Home Care
What is the best kind of toothbrush?
What is the best kind of toothbrush?

Generally speaking, a soft bristled toothbrush is best. Whether you use a manual toothbrush or an electric, anything harder than soft, is too hard. Stiff bristles may give you that clean feeling, but they can also abrade your teeth and cause gum recession.

Brushing

Proper brushing of teeth can be done in three steps:

1) Brush teeth gently using a circular motion along the outside and inside of the tooth surface while holding the brush at a 45 degree angle.

2) Make sure to brush each tooth individually and to use the front half of the brush in a circular motion vertically behind the front teeth.

3) Place the brush against the top of your teeth using a gentle back-and-forth motion to brush. After brushing all your teeth, be sure to brush your tongue in order to remove odor-producing bacteria.

A Beautiful Smile Is Waiting For You

Our office provides smile makeovers to achieve the beautiful, natural look you seek. We can reshape your natural teeth to make them straighter and more youthful. Our office is easily accessible and makes it convenient to those living near Rocklin to get the care they deserve.

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916-435-4222

CDD Request Appointment
Request An Appointment

Do you need dental work done? Has it been a while since you've been to the dentist? Do you just need a regular cleaning or are you looking for a brand new smile? Requesting an appointment is available online 24/7 and is as simple as submitting a simple form.

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How do I use dental floss?
How do I use dental floss?

Floss is cheap, so don't be stingy! Tear off about a forearm's length to start. Wrap one end around the middle finger of one hand to "anchor" it and pick up the other end about 4-6 inches away with the middle finger of the other hand. This allows you to manipulate the floss with your thumb and fore finger. As you soil a section of floss, "reel" in another 4-6 inches of clean floss with the anchor finger as you release the floss with the other finger.


Once you get the floss past the tooth contact, move the floss up and down, perpendicular to the tooth. Never shoe-shine the teeth in a back-and-forth motion! You will either notch your teeth or cut your gums, or both!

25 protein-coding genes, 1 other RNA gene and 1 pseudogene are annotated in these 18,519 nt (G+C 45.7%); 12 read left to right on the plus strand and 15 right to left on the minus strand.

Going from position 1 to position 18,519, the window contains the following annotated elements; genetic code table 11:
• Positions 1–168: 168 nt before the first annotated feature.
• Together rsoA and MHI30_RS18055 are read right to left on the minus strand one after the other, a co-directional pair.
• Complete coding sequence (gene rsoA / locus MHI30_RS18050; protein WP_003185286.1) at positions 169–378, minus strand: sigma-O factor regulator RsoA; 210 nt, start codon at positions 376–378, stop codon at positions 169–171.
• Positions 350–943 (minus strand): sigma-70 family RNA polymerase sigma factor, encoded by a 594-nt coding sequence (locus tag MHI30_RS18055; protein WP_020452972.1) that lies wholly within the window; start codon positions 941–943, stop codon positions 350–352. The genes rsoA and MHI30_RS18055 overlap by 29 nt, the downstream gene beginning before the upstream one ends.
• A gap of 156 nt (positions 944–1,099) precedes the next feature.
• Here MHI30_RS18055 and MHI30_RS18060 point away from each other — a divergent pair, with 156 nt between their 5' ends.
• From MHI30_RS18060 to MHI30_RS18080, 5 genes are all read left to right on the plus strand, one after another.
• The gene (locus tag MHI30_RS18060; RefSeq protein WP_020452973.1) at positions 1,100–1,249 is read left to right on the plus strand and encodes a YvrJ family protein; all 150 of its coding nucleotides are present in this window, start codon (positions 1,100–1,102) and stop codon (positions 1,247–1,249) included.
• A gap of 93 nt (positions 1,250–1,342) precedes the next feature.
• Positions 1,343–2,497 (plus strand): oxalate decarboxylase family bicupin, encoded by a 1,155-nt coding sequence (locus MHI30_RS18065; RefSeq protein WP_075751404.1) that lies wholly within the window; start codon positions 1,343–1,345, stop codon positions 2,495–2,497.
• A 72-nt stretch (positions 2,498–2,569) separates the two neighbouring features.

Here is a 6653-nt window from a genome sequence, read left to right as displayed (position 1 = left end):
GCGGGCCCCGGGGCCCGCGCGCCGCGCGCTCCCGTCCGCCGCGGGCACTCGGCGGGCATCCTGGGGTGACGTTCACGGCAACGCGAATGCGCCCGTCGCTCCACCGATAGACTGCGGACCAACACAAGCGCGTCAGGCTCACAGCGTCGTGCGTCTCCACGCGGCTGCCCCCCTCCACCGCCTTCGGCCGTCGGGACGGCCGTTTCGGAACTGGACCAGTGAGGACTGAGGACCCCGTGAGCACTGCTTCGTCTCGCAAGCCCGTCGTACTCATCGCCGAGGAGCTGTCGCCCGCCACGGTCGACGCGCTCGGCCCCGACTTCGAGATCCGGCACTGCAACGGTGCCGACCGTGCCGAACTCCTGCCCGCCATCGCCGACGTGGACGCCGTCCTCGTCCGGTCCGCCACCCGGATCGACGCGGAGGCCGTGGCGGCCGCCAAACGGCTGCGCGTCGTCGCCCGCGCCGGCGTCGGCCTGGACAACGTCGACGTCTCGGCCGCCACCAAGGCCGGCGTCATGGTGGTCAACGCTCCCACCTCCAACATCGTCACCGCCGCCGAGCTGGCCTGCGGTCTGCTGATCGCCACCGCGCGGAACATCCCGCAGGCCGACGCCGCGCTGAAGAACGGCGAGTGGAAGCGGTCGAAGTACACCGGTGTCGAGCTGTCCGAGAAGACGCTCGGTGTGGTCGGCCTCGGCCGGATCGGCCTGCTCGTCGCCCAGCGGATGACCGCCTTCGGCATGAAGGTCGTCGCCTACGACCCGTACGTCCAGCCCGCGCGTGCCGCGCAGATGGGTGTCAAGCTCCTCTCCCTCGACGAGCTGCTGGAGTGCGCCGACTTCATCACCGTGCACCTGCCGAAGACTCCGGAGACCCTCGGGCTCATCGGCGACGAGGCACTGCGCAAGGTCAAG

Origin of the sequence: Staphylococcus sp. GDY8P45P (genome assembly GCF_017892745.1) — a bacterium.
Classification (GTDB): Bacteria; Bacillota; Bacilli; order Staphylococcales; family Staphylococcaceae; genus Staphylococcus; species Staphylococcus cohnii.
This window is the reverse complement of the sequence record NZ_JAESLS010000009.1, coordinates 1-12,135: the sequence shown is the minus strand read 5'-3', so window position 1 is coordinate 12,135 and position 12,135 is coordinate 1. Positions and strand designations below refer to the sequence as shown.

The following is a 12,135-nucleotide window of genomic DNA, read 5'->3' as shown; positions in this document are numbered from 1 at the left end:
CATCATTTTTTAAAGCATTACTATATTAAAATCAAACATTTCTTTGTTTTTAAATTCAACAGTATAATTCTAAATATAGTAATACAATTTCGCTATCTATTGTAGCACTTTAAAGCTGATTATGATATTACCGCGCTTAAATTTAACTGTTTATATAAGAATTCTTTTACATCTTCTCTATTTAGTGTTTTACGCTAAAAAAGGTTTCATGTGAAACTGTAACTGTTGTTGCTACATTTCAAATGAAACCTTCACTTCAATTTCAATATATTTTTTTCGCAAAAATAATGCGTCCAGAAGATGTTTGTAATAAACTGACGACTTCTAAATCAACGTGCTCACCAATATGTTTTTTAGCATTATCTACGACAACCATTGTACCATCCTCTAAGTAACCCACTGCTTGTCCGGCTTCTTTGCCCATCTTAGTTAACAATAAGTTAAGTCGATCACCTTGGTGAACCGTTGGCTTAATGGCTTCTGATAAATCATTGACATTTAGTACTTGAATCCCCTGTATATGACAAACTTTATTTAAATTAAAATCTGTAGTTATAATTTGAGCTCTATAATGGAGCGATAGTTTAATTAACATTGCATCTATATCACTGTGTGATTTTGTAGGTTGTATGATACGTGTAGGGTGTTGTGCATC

Flossing

Break off about 18 inches of floss and wind some of it around your middle finger (3 turns); this finger will take up the floss as it becomes dirty. Shorten the length between the two fingers to 6 inches and wind some floss (1 turn) around the opposite middle finger. Hold the floss tightly between your thumbs and index fingers. Guide the floss between your teeth using a gentle rubbing motion. When the floss reaches the gum line, curve it into a C-shape against one tooth. Gently slide it into the space between the gum and the tooth. Hold the floss tightly against the tooth as you gently rub the side of the tooth with an up and down motion. Before retrieving it, reverse the C-shape to clean the adjacent tooth surface as well.

As you finish cleaning each tooth, wind the dirty floss once around the first middle finger and slide more new length of floss to proceed to the next teeth

Fluoride
Fluoride

Fluoride is an important part of healthy tooth development and will help prevent cavities.

Fluoride can provide protection from tooth decay in a couple ways:
1) It helps to strengthen the tooth's enamel so it can repel the acid that is formed by plaque.
2) Teeth that have been damaged by plaque can repair and re-mineralize themselves with the help of fluoride.

Fluoride is incapable of repairing already-formed cavities, but it does assist in reversing low levels of tooth decay and helps in preventing new cavities from forming.